EXPOSURE AND RESPONSE PREVENTION FOR OCD

What is Obsessive Compulsive Disorder (OCD)?

Sometimes referred to as the “doubting disease,” Obsessive Compulsive Disorder (OCD) is characterized by unwanted, automatic and intrusive thoughts called “obsessions.” In response to the distress generated by these obsessions, sufferers will engage in mental or physical rituals called “compulsions” to reduce distress or prevent feared outcomes. Compulsions can temporarily make the sufferer feel better and may seem to eliminate doubt for the time being. However, a powerful feedback loop begins to develop where doing compulsions reinforces the strength of the obsessions and teaches the brain to pay a lot of attention to what the obsessions are saying.  

 

Many people living with OCD spend years suffering without receiving appropriate treatment. Some treatment approaches that are highly useful for other psychological difficulties stall when it comes to OCD, because of the unique nature of the disorder. Clients often enter the therapy room exhausted and frustrated after trying different treatments for their OCD with minimal success. Even worse, clients may start to blame themselves for being unable to reason their way out of intrusive thoughts, and become consumed by feelings of guilt, hopelessness, and self-loathing. 

Read about OCD subtypes here

How do I know if I have OCD? 

OCD is often portrayed in the media in the form of excessive hand washing or extreme tidiness. The diagnosis is thrown around casually to indicate a strong preference for order and visual symmetry. While some OCD-sufferers do struggle with intrusive thoughts around cleanliness, symmetry and exactness, there are dozens of manifestations of OCD that we don’t see as often in the public eye.

 

Some examples of less openly talked about OCD themes include: fear of losing control and hurting a family member, friend, or stranger, fear of being a pedophile, fear of not knowing one’s “true” sexual orientation, fear of forgetting, fear of blurting out insults or offending someone, fear of losing important information, fear of being in the wrong relationship, fear of having blasphemous thoughts, fear of becoming suicidal, or the fear of someone else’s essence rubbing off on you. If your specific OCD theme is not listed here, don’t fear! There are dozens of ways that OCD can manifest. We can help you understand how your OCD functions and the cycle that maintains OCD symptoms. When people don’t know they are suffering from OCD, they begin to buy into their thoughts and can start to believe that they are horrible, bad, dangerous, sick, or doomed. Unfortunately, many people with OCD suffer for years without realizing that these scary thoughts have a name and can be treated. 

How do you treat OCD? 

Exposure and Response Prevention (ERP) is considered the gold standard treatment for OCD, and is strongly supported by scientific research. ERP involves gradually facing feared thoughts and situations with the support of a therapist (exposure), while at the same time resisting strong urges to engage in compulsive behaviors (response prevention). As a result, you build up the ability to respond differently to intrusive thoughts and learn that you can cope with even the most intense discomfort. You learn to sit with all of the thoughts your brain generates without having to act on them. You begin to see thoughts as strings of words on repeat rather than as mandates or absolute truths. You confront situations that have been avoided or tolerated with great distress, and regain the ability to engage with the world, even in the presence of unwanted thoughts. There are many reasons why OCD-sufferers do not receive ERP treatment: lack of information, resources, or access, fear of facing fear head-on, or difficulty setting aside time to prioritize treatment. As OCD specialists, we also integrate mindfulness and acceptance-based approaches into our work with clients when appropriate.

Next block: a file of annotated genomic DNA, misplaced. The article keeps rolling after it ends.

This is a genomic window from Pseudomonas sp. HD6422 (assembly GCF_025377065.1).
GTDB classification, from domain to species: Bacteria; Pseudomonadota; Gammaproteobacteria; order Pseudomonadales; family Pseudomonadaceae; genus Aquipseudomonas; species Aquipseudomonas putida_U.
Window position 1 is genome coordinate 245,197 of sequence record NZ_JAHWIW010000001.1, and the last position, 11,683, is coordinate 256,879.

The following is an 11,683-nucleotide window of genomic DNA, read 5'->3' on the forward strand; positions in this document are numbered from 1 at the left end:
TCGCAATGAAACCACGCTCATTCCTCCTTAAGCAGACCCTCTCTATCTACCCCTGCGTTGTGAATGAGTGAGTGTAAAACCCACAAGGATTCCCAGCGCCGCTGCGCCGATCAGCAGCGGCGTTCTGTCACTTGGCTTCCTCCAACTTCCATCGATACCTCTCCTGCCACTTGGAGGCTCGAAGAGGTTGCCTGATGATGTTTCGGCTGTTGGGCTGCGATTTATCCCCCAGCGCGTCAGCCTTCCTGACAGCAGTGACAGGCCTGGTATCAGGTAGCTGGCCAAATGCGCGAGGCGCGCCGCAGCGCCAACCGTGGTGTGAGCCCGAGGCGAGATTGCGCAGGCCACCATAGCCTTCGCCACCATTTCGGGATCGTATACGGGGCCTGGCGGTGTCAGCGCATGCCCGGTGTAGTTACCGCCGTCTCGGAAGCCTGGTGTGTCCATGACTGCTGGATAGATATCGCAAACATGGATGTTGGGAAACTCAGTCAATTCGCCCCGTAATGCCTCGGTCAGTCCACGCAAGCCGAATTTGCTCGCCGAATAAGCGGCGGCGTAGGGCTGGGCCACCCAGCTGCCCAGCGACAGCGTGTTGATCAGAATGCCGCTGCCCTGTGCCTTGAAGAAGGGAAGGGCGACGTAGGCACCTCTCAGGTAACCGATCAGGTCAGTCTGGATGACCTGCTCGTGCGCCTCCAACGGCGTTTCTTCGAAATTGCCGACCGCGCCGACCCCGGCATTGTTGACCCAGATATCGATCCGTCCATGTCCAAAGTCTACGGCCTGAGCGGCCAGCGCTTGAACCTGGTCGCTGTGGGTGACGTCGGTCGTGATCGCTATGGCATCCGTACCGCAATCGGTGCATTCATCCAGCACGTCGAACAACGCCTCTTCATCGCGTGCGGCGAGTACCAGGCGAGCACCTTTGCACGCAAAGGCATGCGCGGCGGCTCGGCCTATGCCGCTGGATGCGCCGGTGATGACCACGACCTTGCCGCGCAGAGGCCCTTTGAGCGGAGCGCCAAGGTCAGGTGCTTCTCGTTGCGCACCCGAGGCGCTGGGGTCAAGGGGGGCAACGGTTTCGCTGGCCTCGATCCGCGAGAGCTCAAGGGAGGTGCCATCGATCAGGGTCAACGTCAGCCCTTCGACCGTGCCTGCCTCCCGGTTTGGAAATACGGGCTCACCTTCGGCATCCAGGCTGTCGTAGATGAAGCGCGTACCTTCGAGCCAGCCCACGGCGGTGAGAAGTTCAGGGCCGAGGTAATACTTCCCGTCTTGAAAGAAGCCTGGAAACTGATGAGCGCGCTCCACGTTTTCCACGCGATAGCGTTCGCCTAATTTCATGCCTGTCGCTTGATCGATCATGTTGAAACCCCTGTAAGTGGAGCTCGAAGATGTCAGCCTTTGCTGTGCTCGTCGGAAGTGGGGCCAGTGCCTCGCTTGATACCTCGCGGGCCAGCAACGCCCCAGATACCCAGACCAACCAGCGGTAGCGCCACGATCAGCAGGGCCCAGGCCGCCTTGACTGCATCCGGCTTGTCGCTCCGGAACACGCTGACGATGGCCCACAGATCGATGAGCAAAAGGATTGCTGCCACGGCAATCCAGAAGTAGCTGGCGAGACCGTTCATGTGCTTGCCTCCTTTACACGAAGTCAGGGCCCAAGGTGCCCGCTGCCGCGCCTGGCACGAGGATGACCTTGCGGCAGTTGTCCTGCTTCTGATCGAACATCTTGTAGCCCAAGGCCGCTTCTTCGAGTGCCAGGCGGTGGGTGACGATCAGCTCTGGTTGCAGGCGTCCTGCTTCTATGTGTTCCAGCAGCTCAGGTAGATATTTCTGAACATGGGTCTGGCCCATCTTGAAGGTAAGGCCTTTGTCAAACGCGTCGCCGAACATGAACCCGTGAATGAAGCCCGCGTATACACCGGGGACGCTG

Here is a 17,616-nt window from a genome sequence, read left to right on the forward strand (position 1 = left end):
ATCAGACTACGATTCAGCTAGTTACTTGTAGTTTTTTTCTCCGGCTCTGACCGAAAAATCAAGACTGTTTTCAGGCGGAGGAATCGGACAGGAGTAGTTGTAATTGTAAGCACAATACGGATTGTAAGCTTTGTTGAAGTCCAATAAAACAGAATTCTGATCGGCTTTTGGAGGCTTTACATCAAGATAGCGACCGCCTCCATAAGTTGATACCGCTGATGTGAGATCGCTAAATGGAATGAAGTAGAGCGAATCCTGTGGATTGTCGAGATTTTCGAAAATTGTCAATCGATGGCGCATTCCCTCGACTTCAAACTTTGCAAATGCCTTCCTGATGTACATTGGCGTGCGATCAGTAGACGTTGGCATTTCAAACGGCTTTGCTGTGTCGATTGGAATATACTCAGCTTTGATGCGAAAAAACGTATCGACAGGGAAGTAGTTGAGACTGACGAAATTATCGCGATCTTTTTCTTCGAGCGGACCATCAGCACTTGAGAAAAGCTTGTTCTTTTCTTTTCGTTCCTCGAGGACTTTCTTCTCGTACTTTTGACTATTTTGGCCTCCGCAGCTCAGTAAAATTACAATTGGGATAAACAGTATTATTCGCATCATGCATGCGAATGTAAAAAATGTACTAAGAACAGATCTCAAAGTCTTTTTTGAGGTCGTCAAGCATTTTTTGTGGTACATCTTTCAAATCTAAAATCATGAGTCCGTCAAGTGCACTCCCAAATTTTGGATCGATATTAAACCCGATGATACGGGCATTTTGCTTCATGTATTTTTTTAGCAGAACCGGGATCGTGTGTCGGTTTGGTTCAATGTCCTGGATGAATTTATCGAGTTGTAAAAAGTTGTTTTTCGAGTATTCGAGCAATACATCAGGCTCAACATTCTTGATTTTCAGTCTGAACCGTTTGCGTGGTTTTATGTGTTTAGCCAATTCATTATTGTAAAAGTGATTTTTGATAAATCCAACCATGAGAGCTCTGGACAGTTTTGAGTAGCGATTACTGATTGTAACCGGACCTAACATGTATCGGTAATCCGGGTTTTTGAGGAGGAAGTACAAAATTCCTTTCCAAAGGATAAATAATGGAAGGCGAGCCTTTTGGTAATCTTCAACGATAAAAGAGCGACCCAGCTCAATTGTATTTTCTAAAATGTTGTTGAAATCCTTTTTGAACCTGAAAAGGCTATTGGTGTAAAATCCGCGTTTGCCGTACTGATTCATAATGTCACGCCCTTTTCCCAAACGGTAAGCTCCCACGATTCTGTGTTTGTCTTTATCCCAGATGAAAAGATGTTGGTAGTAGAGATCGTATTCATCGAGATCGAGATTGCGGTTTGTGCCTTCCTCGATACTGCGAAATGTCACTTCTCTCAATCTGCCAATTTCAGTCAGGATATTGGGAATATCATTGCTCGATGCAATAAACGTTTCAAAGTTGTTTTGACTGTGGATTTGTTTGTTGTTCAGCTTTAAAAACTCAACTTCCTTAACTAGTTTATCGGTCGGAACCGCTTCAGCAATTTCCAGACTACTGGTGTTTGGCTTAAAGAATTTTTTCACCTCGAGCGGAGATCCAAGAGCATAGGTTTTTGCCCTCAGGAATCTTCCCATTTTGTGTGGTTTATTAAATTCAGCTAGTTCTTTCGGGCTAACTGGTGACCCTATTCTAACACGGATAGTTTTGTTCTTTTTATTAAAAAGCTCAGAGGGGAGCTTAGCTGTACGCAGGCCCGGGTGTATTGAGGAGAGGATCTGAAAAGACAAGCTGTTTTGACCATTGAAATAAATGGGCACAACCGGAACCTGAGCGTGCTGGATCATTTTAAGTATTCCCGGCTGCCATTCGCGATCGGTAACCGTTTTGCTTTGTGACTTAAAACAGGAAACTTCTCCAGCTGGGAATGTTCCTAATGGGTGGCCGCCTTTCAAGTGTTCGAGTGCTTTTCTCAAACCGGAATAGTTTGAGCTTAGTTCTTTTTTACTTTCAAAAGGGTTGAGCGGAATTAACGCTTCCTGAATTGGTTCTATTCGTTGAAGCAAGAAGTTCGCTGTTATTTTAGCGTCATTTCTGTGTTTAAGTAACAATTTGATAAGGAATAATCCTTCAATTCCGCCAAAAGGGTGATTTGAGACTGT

I don't think I do compulsions, I'm just in my head all the time. How can I get better? 

Many people enter into treatment for OCD believing that they have “obsessions”, but no compulsions. Obsessions are intrusive thoughts, images, or impulses that cause distress, while compulsions are what you do to avoid or get rid of that distress. We often hear people say things like, “I don’t do anything in response to my intrusive thoughts, I just have them!” If someone were to watch you struggle with your OCD, they might not see you “doing” anything. This is why OCD symptoms can go undetected or unrecognized for a long time. Yet oftentimes, even when clients think they aren’t compulsing, subtle mental compulsions are at play. These compulsions may be less obvious than checking the stove, excessive hand-washing, or avoiding sidewalk cracks. Mental compulsions may involve: